The Nature of a Philosopher
This question arises in Plato’s Republic, when Adeimantus holds forth that philosophers are vicious people. Plato counterargues with his simile of the wild and dangerous animal. I do not personally find it very persuasive.
Plato differentiates between two arguments against the claim of ‘viciousness’: the first, that fundamentally philosophical minds are easily corrupted, both because of these qualities, and because of the public’s influence; the second, that philosophy is decidedly different from sophistry, which could illicit the accusation of viciousness, as sophists teach falsely regarded by the people as great teachers.
The first argument Plato poses states that philosophers are lovers of truth and thus must hate falsehood; furthermore, due to their dogged pursuit of truth, Socrates states that a natural conclusion to arrive at is that philosophers must have all the other aspects of a ‘good’ person: a ‘just, sound character and self-discipline’, ‘courage, greatness of mind, quickness to learn and a good memory’. I agree that, based upon Plato’s definition of a philosopher embodying all those beneficial qualities of courage, justice, ability to learn, and memory, a person who has one good trait often has others which are connected in some way, such as their speed of learning and considerable memory.
However, his premises do not lead logically to his conclusion; for example, a person who pursues truth does not necessarily hate falsehood, and in fact, if they are a superiorly minded human such as a true philosopher, the person should be able to acknowledge falsehoods in order to fully understand and evaluate a situation. He also uses a simile of a flourishing plant to illustrate his point of the pressure society would inevitably place on a philosopher, and that the philosopher would be greater affected than an ordinary person. Similarly, in his simile of the plant, there is a lack of logic. If the plant is truly extremely robust, any change to its environment should not deal a harsher blow to it than to a weaker plant; even if the person is indifferent, they would not be in a more advantageous situation than the good, as, while the bad environment may not cause harm to or a significant impact on the indifferent, the same environment should not change the good if that is their true character.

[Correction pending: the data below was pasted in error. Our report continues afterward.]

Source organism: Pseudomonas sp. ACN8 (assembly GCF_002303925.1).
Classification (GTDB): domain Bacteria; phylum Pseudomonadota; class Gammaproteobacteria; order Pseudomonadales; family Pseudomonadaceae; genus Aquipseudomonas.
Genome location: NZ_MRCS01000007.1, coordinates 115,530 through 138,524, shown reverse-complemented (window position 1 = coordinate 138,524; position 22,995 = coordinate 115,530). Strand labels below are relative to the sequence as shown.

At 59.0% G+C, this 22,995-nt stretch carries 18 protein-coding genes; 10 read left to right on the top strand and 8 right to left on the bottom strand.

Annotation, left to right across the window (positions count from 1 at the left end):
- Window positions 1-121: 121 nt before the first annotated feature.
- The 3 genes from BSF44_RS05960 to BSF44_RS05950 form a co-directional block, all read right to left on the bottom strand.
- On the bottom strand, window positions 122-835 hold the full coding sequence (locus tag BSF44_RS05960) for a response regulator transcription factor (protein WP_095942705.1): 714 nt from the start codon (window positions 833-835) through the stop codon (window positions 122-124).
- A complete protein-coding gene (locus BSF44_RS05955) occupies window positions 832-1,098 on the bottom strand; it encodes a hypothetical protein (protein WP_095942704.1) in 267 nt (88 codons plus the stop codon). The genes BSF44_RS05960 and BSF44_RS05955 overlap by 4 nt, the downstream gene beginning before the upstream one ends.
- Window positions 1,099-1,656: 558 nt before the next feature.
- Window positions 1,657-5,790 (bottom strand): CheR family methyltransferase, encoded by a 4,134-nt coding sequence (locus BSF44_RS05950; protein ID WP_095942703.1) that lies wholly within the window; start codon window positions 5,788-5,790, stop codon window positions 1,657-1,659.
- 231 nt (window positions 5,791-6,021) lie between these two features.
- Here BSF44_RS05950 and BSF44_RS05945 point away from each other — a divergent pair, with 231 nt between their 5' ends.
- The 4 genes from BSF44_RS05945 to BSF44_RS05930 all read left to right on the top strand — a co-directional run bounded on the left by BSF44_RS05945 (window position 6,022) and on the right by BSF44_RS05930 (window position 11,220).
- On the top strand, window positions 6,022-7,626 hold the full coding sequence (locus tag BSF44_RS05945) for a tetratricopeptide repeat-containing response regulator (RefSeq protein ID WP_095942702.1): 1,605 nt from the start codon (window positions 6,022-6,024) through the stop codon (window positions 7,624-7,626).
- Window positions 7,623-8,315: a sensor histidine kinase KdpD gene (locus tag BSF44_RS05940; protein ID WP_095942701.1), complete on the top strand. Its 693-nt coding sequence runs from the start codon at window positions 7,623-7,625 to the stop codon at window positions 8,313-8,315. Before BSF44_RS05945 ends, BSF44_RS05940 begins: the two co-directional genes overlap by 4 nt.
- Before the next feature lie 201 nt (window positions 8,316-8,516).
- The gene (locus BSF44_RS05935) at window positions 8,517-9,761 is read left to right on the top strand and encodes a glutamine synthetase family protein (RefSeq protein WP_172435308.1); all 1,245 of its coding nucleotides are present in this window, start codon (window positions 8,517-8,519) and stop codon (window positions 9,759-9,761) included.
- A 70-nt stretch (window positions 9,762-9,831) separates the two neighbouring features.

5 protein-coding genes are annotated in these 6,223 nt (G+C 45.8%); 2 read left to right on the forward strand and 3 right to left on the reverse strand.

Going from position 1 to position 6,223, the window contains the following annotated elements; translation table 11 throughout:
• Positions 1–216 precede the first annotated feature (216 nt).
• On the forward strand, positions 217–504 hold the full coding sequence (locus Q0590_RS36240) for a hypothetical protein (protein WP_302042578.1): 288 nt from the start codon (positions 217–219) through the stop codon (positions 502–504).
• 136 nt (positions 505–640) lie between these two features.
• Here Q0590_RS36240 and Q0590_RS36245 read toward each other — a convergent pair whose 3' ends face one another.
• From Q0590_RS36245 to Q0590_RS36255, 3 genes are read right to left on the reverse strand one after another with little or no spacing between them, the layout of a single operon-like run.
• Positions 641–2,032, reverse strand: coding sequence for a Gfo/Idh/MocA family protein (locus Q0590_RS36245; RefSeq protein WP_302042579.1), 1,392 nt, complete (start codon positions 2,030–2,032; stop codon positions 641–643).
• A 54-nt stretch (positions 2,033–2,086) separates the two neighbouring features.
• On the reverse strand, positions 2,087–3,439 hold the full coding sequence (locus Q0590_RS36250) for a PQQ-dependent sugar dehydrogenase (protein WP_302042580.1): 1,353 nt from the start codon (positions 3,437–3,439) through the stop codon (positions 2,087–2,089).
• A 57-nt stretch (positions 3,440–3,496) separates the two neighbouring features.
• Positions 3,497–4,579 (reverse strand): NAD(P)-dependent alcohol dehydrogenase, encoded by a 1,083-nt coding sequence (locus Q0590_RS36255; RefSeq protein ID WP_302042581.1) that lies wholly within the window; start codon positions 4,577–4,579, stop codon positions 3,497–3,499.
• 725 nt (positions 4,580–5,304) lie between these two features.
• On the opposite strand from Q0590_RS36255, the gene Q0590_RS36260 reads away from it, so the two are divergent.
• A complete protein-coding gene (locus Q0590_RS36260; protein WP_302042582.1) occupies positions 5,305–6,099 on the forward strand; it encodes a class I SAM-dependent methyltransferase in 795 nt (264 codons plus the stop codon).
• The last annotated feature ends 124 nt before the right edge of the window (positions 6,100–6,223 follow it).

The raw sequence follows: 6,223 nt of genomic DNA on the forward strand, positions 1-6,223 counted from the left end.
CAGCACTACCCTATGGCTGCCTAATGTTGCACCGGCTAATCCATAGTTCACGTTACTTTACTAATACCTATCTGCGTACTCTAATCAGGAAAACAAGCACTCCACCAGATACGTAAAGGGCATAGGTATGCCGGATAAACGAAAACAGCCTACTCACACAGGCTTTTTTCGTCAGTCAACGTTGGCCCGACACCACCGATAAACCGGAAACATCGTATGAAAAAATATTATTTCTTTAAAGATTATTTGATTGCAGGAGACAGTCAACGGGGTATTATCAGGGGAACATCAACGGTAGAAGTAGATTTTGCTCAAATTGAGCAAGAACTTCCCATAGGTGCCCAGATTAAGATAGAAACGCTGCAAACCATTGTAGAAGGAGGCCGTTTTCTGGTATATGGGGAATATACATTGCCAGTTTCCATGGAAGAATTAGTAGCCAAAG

Finally, Plato also states that philosophers could be very visible to the people and thus liable to being challenged. However, in the simile of the ship, where he addressed the issue of a philosopher’s uselessness, he describes philosophers as often being overlooked and completely blindsided by the public. This seems to contradict his later point about their being the focus of attention in a crowd due to their natural gifts.
The second argument brings forth the actual simile of the wild and dangerous animal which represents the citizens, and the animal tamer, representing a sophist, often mistaken for a philosopher by the people. Socrates states that this type of man would analyse the behaviours the animal exhibits: ‘a man…made a study of its moods and wants; he would learn when to approach and handle it, when and why it was especially savage or gentle, what different noises it made meant, and what tone of voice…’, becoming skilled at techne, a talent at superficial analysis of the animal, and not grasping logos, true rational thought. This type of man would be a sophist, as he differs from a philosopher in that he does not consider the fundamental nature of the creature, and questions not the true meaning of right and wrong of the creature’s actions; therefore, Plato concludes that he cannot rule in the best interest for the animal.